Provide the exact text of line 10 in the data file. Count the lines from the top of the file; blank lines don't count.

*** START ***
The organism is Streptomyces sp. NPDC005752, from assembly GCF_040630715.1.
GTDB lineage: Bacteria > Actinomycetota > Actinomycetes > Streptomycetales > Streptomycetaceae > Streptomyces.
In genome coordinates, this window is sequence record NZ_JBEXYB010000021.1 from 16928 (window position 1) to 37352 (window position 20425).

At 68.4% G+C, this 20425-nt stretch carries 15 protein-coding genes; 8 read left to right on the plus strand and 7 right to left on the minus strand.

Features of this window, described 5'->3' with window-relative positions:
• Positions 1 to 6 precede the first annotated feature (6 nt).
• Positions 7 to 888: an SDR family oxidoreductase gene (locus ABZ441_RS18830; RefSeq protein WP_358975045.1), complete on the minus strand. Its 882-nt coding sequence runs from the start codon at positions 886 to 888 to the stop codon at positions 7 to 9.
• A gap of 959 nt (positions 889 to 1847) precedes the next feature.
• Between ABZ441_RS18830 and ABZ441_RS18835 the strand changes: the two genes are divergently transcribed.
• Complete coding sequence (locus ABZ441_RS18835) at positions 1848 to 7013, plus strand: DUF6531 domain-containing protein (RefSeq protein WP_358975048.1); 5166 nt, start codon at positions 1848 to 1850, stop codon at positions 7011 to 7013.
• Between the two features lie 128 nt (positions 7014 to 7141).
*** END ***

• Complete coding sequence (locus ABZ441_RS18835) at positions 1848 to 7013, plus strand: DUF6531 domain-containing protein (RefSeq protein WP_358975048.1); 5166 nt, start codon at positions 1848 to 1850, stop codon at positions 7011 to 7013.